It was a testament to Schubert's prodigious powers of concentration and his equally prodigious work-ethic that he managed to keep so productive during his treatment. He hinted at the sickness in a letter to Schober in July 1823. We believe his doctor sent him for treatment to the General Hospital in Vienna, which had its own extensive ward for these problems, in the autumn of 1823. Among other side-effects the mercury caused his hair to fall out and he was forced to wear a wig for some time.
Despite the treatment the symptoms of syphilis dogged him for the remaining years of his life: skin eruptions, bone pains in his left arm, dizzy spells and bouts of depression. In addition he suffered from frequent headaches, which may have been due to his poor eyesight and much scribbling of scores in poor light.
Of course, sexual relations with uninfected women were out of the question. Schubert's later alleged passion for the young Countess Caroline Esterházy was not only hopeless because of the immense difference in their social standing but out of the question because of his illness. Would you let your beautiful, talented and aristocratic daughter marry a syphilitic with no job?
As if this were not enough for one person to put up with there is evidence that his immune system was so depressed by continuous treatment with mercury that when the final, unrelated infection with typhoid fever came in autumn 1828 his body had simply had enough.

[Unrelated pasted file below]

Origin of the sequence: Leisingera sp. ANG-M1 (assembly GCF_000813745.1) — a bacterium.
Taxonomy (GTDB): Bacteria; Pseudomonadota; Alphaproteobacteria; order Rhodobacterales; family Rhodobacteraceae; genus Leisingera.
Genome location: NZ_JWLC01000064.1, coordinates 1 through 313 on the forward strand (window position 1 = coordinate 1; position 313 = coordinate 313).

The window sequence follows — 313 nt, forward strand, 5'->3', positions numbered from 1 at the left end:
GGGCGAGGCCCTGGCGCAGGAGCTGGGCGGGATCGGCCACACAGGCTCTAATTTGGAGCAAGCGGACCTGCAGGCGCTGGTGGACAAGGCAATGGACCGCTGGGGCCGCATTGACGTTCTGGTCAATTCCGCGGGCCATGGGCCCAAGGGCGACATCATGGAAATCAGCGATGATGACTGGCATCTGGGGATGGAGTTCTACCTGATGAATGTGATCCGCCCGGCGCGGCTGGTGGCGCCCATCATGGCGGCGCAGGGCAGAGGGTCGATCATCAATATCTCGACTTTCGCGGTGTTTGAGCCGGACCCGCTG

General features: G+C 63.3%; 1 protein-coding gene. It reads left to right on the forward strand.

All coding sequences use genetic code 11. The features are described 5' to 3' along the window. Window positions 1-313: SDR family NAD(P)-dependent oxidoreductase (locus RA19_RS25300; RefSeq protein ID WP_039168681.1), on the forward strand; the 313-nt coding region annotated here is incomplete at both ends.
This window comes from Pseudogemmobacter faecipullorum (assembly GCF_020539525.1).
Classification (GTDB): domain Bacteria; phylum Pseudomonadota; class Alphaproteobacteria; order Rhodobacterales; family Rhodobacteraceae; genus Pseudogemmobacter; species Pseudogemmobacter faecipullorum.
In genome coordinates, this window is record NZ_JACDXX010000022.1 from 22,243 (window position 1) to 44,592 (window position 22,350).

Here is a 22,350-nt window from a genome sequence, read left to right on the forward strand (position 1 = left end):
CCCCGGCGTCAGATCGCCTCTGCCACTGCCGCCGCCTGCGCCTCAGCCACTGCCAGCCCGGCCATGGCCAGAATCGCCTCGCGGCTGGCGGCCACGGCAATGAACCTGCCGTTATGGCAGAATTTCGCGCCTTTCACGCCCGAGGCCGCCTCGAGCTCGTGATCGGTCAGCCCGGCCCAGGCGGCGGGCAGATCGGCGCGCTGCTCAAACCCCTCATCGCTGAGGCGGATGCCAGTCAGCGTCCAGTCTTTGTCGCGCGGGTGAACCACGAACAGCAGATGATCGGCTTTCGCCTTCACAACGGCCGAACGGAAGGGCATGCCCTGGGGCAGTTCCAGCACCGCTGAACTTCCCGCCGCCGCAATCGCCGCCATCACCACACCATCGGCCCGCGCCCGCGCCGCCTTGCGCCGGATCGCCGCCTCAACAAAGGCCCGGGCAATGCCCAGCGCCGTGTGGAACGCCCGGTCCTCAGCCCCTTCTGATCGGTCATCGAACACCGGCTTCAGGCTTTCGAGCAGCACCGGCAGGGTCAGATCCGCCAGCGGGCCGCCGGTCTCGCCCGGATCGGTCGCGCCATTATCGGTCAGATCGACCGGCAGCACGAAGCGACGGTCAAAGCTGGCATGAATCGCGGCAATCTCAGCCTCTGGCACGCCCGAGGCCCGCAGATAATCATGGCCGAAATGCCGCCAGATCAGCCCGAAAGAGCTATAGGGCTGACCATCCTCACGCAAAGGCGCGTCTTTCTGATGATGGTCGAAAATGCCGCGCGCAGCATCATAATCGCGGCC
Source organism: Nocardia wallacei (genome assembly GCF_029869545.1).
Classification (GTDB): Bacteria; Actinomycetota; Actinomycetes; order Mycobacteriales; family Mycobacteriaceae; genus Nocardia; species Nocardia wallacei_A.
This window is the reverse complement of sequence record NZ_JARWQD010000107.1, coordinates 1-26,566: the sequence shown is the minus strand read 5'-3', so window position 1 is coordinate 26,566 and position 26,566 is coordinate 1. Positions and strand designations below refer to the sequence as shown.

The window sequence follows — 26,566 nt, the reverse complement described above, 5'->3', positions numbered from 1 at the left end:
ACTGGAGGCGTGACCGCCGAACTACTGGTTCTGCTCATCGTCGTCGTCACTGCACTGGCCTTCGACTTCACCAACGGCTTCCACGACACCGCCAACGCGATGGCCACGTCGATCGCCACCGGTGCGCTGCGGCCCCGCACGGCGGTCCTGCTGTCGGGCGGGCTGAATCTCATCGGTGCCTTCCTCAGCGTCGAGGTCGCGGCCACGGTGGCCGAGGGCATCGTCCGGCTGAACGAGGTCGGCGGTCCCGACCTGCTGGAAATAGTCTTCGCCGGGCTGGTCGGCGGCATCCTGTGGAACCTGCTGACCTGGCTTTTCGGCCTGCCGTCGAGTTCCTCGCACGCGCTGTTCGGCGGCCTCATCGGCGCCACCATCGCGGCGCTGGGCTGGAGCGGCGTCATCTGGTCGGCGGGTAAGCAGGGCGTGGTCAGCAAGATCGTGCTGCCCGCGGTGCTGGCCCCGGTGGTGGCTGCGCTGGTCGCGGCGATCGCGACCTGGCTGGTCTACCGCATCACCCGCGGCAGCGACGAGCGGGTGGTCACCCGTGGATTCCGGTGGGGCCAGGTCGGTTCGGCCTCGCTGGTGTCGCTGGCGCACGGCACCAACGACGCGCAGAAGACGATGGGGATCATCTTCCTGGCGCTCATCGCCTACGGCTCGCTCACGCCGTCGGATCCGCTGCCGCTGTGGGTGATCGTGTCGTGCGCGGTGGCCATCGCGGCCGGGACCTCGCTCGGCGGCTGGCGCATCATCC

The syphilis attack and particularly its treatment came exactly in the time when he was working on Die schöne Müllerin. It seems likely that he was working on the song-cycle even when he was in the hospital. The workaholic also had other theatre projects on the go at this time: Fier(r)abras (D 796), his opera, first performed fifty years after his death in Karlsruhe in 1897 (not even Vienna!) and his incidental music for Rosamunde (D 797), a play performed twice in December 1823 and then withdrawn because of the poor quality of its text, taking Schubert's excellent music down with it.
1823, therefore, was a year of work without profit, of setbacks and rejection, disease, pain and hopelessness. Even though Die schöne Müllerin was published in parts in 1824, Müller, who died in 1827, probably never knew of Schubert's setting that would raise him from obscurity to immortality. The work never received a full scale concert performance until May 1856 in Vienna, Schubert by then dead nearly thirty years. Until then it had never occurred to anyone to sing the twenty songs of the cycle in a single, hour-long performance, showing us just how far ahead of his time our genius was. How on Earth did he keep going?
The lost love
As if we hadn't already piled enough misery on poor Schubert in the course of our attempt to understand Die schöne Müllerin we have to ask, finally, finally, what of Schubert's own 'miller's daughter', Therese Grob? 
The Grob family and Schubert's family were close friends. Therese had by all accounts a beautiful singing voice. Her whole family was musical, particularly her brother Heinrich. Franz was frequently in their company.
Schubert told at least one of his friends how much he loved Therese, but, so it seems, never got around to telling her himself. The 'birthday album' we mentioned seems to have been handed to her brother Heinrich, not to her directly.